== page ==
Search results for: NASA +budget

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NASA Tells Congress A Lack Of Funding Could Lead To Future Asteroid Apocalypse

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Asteroid

Everywhere you look, there are similarities to be found. For instance, who’d have thought that the problem holding NASA back from identifying and tracking large near-Earth objects (NEOs) in space is the same problem keeping me from opening my line of Beer and Bacon eateries? It all comes down to Congress not footing the bill, really, but at least I don’t have Congress on my back about it.

It’s been a little over a month since the double-billed meteor strike in Russia and the fly-by of the DA14 asteroid, so Congress gathered officials from NASA, the White House, and the Air Force and asked what’s being done to squash future NEO threats. After some agreement that last month’s episodes were purely coincidental, the seriousness of such an imposing disaster guided the rest of the conversation, which could seemingly be summarized as: No money, no progress.

In 2005, Congress gave NASA the explicit directive of NEO classification, with a goal of identifying 90 percent of these Armageddon-bringers, rocks larger than 459 feet across (140 m). But NASA’s chief, Charles Bolden, had few encouraging words for the space rock-headed governing body.

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Americans Overly Optimistic About NASA Putting Humans On Mars

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Mars

There’s a thin line between optimism and flat-out lunacy. Optimism is when you look at a glass half-filled with water and you see it as half-full. Lunacy is when you think that selling the water will make you King of the Galaxy. As we all know, a poll is the quickest way to judge a group of people on their mental and emotional facilities, and while average Americans might not be crazy themselves, their optimism when it comes to NASA certainly is.

An independent market research team at Phillips & Company conducted a survey sponsored by Explore Mars, Inc. and The Boeing Corporation called “Mars Generation”. The survey polled a random sampling of 1,101 people via email, and the results were overwhelmingly clear that people don’t understand how relatively little money NASA has to work with in order to produce the amazing projects and experiments that they’re known for. Considering the whole point of the survey was to measure how much people supported human and robots exploring Mars, I suppose even misinformed positivity is a good sign.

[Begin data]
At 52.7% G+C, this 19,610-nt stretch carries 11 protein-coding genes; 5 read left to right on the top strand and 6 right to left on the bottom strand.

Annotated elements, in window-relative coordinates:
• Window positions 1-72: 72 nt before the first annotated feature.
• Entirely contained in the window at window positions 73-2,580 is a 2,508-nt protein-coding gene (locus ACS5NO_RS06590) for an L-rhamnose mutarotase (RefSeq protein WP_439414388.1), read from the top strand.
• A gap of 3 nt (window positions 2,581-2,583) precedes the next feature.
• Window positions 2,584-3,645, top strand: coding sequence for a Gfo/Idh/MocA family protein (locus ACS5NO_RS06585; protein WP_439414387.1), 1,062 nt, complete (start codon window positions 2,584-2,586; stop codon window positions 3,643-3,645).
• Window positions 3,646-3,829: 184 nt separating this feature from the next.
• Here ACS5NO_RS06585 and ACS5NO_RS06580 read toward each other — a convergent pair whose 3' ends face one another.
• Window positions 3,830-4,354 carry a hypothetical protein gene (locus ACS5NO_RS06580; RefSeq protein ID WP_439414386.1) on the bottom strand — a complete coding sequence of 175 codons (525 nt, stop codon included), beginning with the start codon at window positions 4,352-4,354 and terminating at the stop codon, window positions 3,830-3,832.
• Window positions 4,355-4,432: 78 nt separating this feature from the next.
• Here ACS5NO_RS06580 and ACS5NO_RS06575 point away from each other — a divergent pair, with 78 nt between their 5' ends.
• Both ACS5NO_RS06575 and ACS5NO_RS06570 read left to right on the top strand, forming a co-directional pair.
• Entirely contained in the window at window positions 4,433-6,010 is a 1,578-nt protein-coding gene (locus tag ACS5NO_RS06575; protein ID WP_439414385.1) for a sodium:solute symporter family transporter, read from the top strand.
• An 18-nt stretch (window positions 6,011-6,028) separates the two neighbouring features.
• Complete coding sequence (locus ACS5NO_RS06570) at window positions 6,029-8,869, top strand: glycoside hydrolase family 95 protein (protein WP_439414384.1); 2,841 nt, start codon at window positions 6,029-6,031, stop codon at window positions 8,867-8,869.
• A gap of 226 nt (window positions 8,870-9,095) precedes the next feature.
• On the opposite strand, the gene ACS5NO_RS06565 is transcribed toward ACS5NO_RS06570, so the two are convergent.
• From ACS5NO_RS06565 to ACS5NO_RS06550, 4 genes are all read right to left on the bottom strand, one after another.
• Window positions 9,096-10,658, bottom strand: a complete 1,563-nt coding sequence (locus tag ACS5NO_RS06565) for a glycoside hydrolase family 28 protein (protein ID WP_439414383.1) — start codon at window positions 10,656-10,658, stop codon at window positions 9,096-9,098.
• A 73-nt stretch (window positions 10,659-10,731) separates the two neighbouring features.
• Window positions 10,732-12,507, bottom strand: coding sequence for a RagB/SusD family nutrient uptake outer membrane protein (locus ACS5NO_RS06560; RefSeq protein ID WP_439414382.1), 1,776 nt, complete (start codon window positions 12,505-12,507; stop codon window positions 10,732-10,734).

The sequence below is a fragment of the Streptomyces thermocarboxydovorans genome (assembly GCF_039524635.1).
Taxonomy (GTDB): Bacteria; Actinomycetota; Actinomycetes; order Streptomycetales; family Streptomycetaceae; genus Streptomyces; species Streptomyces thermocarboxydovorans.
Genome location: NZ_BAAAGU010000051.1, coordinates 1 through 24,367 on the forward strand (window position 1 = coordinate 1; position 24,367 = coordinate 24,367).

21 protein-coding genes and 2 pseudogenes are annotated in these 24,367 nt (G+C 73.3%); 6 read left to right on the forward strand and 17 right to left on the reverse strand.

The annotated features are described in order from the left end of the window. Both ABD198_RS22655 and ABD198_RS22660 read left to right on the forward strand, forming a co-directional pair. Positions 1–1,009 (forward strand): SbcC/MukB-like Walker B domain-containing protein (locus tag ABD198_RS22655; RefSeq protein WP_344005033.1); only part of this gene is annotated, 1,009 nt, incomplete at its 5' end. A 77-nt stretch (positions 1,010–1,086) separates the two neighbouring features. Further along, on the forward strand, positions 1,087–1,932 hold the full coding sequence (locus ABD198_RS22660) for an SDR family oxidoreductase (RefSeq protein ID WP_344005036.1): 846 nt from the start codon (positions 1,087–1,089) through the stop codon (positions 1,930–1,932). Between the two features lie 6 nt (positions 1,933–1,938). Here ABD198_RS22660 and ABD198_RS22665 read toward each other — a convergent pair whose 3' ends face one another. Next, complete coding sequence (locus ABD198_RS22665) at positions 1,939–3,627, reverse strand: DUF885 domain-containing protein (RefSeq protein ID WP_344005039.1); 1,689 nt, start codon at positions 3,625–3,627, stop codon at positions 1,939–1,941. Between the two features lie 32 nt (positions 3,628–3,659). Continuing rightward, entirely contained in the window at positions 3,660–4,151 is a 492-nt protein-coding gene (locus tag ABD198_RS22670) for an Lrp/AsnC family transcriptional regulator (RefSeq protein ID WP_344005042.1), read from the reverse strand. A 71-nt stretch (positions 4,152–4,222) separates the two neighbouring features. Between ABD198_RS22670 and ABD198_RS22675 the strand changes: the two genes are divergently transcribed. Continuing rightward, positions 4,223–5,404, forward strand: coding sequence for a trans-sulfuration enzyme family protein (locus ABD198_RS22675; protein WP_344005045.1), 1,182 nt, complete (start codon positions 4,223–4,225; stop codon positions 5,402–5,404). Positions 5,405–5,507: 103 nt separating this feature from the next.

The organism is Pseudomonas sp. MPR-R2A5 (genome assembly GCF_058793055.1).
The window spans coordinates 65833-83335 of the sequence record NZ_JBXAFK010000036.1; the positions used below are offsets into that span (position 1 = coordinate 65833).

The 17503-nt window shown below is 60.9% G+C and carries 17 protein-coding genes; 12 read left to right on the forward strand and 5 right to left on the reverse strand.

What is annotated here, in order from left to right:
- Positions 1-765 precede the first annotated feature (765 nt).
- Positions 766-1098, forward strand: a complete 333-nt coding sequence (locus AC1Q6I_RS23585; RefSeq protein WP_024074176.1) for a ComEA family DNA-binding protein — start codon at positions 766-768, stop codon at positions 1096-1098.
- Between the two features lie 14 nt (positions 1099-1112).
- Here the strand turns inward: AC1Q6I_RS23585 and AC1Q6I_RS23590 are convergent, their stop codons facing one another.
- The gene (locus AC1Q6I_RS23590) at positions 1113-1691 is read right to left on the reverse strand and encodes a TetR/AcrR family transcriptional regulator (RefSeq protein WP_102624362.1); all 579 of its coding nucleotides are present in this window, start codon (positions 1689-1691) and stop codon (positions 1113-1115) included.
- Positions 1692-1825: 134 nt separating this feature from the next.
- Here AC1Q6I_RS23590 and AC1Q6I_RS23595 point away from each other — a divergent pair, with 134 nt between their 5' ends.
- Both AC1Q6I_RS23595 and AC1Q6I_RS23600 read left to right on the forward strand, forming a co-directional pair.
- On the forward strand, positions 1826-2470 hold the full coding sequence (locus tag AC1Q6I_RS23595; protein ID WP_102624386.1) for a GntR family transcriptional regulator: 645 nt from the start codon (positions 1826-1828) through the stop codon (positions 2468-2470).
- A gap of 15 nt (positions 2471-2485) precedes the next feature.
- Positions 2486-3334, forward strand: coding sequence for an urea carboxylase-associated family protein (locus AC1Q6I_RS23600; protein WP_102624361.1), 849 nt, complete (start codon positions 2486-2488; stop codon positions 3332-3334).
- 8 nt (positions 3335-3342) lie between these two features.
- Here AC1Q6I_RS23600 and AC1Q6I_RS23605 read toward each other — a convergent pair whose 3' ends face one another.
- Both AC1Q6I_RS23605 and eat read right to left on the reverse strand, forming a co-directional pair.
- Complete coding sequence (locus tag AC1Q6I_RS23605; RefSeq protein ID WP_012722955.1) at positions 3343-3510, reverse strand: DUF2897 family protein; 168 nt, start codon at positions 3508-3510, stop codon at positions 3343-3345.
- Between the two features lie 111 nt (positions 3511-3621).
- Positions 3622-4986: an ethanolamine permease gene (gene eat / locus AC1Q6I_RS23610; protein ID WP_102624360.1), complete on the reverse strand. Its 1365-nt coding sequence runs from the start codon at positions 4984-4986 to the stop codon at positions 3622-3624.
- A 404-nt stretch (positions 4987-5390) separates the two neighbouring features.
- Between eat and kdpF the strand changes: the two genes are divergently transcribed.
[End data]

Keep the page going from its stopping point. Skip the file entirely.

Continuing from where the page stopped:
So let’s talk about these results. In the opinion of 71 percent of Americans, Mars will definitely see human contact in the next two decades. Sixty-seven percent agreed the U.S. sending both humans and robots to Mars is a good idea, after they were told there are two working rovers on Mars already.

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NASA May Soon Announce More Manned Missions To The Moon

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NASA had a big win with the Mars Curiosity rover, putting space exploration back in the minds of the general public in a way it hadn’t been in a long time. And while Curiosity continues to send back amazing images and data from the Red Planet, the American space agency may have something even bigger up their sleeve. Experts on NASA are claiming that the organization will soon be announcing further manned missions to the moon.

As reported by Space.com, these missions would be part of a multi-stage plan to further advance the exploration of our solar system. Space policy expert John Logsdon, professor emeritus at George Washington University, told Space.com that these plans have been in the works for a while, and may have already been approved by the Obama administration, but NASA was holding off until after the election to make the official announcement, since they weren’t sure which presidential candidate they’d be working with for the next four years. Logsdon explains: “NASA has been evolving its thinking, and its latest charts have inserted a new element of cislunar/lunar gateway/Earth-moon L2 sort of stuff into the plan.”